- Alternative Character Interpretation: Limbo with a Flashlight gives an
- About the spider: If it really was another limbless spider that you saw earlier in the game, then it's not really hunger that drives the giant spider to kill every human it finds. It's revenge for its fallen brethren. Another interpretation is that it's coming after you out of self defense.
- The tribal kids. They keep out strangers by using a fake spider made out of wood, trap their whole village, and when they spot you, run away. You later find some other kids, who look like them, but they chase you down, through their own traps, killing themselves one by one. They most likely saw you as an intruder, but it makes you wonder why they are so hostile when you look a little like them.
- Awesome Music: The menu theme, a simple theme that perfectly captures the mood of the game.
- Creepy Awesome: The spider pursuing you is horrifying, but it's so nonstop and persistent that you'll likely end up both afraid and incredibly happy at its arrival.
- Disappointing Last Level: The second half of the game definitely doesn't disappoint in terms of peril or challenge, but the heavily industrial flavor and lack of other entities (living and dead) means it isn't nearly as bleak or disturbing as the earlier chapters, which can be accurately described as looking like a Stephen Gammell drawing terrifyingly come to life.
- Evil Is Cool: The spider, obviously, a shadowed and nightmarish spider. Critics often decreed it the best part of the game.
- It's Short, So It Sucks!: Four to five hours long for a first run (and $10 in 2D). The game caught the same flak as Braid for that reason.
- It's Easy, So It Sucks!: The game's puzzles are comparatively easier than those in Braid. "Comparatively" is to be emphasized.
- Two achievements can avert this greatly: Getting all the eggs and doing a no-death run. The eggs are usually easy to get to, but the last one players will have trouble with is the physics-based puzzle that requires you to manipulate boxes and gravity to get over to it. The no-death run can be completed with 5 deaths or less, with the challenge being how much you can remember of the game.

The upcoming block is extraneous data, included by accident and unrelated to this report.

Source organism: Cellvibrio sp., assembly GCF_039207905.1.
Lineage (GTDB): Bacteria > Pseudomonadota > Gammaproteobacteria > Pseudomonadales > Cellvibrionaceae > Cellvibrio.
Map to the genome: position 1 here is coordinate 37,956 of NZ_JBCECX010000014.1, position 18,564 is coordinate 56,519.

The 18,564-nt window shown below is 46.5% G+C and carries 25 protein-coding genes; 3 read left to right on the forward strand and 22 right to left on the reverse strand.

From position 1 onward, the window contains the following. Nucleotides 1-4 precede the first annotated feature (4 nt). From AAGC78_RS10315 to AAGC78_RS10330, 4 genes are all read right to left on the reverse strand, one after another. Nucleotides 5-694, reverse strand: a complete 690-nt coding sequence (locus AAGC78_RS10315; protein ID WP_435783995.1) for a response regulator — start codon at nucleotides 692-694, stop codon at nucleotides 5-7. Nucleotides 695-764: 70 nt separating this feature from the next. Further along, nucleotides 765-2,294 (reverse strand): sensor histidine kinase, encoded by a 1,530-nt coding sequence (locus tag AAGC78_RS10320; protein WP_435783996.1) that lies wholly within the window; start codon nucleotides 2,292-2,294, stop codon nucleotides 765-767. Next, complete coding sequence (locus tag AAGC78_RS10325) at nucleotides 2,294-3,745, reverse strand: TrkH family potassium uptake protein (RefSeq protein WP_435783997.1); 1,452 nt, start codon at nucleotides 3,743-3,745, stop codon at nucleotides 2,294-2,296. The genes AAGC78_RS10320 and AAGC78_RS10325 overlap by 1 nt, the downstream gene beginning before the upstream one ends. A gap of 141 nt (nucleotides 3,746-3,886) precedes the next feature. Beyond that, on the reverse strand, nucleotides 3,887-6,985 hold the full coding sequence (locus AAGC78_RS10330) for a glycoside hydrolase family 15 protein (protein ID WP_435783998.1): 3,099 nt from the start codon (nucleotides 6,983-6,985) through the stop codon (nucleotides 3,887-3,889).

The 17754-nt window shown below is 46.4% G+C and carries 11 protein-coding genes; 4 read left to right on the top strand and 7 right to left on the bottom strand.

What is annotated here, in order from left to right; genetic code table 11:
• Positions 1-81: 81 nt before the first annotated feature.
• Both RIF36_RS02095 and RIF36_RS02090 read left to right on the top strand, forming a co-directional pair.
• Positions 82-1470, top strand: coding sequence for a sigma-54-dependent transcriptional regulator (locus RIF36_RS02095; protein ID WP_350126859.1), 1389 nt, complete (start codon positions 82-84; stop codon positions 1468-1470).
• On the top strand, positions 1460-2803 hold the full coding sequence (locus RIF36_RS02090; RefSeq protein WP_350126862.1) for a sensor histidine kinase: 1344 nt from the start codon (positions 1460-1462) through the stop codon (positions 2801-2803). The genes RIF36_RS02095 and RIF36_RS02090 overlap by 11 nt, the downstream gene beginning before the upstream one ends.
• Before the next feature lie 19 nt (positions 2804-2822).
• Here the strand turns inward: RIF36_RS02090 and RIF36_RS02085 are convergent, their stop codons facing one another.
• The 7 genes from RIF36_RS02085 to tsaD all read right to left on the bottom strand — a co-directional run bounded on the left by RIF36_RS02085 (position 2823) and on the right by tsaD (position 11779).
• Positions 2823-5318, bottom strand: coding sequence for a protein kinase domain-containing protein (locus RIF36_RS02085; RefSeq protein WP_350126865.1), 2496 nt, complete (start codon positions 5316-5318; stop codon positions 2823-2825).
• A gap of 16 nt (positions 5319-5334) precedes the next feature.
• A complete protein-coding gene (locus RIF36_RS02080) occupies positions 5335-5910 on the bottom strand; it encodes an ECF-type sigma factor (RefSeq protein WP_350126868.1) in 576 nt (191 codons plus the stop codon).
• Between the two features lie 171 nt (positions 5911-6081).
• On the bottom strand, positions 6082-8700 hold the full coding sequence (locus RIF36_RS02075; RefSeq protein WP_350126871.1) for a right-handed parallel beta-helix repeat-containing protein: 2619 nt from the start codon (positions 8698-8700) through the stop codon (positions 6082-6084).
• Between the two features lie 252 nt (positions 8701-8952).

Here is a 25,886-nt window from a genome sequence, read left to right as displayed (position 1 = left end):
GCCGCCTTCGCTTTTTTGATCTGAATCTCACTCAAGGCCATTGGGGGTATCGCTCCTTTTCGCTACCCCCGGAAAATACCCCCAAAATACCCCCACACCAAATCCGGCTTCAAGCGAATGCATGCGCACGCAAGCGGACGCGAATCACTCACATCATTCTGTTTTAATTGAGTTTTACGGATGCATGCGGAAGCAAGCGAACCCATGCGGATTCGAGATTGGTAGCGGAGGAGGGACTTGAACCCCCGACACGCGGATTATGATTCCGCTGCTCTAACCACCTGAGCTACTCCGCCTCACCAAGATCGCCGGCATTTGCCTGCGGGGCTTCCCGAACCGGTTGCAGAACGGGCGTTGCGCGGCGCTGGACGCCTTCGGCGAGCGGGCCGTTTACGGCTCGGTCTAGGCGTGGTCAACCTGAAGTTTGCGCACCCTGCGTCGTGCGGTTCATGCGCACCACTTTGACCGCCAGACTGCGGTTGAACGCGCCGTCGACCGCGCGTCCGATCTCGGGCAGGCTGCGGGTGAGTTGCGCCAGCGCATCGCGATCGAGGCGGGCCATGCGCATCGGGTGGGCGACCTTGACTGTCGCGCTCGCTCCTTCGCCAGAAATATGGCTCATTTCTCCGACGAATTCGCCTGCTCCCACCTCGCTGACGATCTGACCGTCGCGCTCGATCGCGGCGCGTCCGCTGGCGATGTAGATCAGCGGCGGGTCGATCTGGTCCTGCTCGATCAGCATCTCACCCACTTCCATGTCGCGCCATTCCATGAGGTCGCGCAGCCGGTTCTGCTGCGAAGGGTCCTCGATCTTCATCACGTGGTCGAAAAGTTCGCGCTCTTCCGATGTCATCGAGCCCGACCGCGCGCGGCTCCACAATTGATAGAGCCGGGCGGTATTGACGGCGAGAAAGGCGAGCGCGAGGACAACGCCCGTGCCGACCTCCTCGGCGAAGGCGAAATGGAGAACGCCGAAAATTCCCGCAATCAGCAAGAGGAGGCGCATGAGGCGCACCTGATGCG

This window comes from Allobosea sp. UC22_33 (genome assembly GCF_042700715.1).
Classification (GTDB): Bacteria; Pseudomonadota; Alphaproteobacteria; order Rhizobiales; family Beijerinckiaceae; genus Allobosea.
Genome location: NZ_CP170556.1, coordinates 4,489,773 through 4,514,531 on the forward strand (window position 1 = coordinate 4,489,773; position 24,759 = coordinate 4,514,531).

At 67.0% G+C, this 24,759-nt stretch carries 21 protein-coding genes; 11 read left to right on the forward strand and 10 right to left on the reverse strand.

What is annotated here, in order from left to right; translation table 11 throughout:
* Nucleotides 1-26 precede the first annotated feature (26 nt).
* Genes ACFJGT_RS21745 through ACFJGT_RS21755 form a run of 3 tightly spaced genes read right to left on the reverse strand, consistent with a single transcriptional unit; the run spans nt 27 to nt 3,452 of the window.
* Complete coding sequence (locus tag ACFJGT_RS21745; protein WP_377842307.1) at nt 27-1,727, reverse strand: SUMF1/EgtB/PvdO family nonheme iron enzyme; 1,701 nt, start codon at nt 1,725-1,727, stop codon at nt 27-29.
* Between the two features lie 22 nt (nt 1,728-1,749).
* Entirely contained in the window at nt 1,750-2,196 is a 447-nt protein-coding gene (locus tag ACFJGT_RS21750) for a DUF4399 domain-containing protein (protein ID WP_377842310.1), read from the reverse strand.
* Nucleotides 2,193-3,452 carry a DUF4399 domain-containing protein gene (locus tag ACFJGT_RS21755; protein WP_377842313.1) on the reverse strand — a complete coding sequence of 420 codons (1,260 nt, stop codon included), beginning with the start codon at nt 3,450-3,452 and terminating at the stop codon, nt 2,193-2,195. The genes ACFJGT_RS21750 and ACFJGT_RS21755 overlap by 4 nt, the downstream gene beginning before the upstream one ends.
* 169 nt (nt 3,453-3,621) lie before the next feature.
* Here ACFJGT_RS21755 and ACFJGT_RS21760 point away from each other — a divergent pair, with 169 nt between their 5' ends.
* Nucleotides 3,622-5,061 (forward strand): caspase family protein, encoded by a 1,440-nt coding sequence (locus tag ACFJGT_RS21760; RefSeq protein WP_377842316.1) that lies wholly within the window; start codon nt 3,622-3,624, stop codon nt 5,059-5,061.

- Moe: The boy and his sister.
- Paranoia Fuel: Once you die your first death, you will be scared and cautious. And you will stay scared and cautious. And it won't help you.
- Player Punch: Right from the horrid deaths of the boy, to finding hundreds of corpses of other kids, having fallen to traps and the environment. It really makes you feel alone.
- "Seinfeld" Is Unfunny: The game got a lot of attention and praise for its distinctly dark minimalist atmosphere and unique sound design that were not seen in any other video game at the time. Now that several games that have similar atmospheres that play much better are out, it is now harder to be wowed by Limbo's aesthetic and much easier to notice the flaws in its gameplay.
- Squick: Turning off gore can ease some of the squickness or avert it, but here's a few examples of squick, in case you're debating if you should turn it on:
- Your deaths, the deaths you inflict, and the er "objects" surrounding you that you must use to progress. Such as ripping out a one-legged spider's leg and rolling its body into a pit of spikes to cross said pit. Or using surrounding dead bodies as flotation devices, or to trigger traps or the wasp later on.
- The leech-things that land on your head, controlling your directional movement. They look like they burrow into your brain. Compared to some examples above, they aren't changed when the gore-filter is turned on.
- Sweet Dreams Fuel: Most of the soundtrack (when it isn't ominous) is comprised of angelic choirs, lush electronic drones, and downright heavenly ambient swells. "Machine Gun Tranquility" (despite its title) perfectly sets the mood.
- That One Boss: Again, the spider. Specifically, THE one boss, since no others are found in the game.
YMMV / Limbo (2010)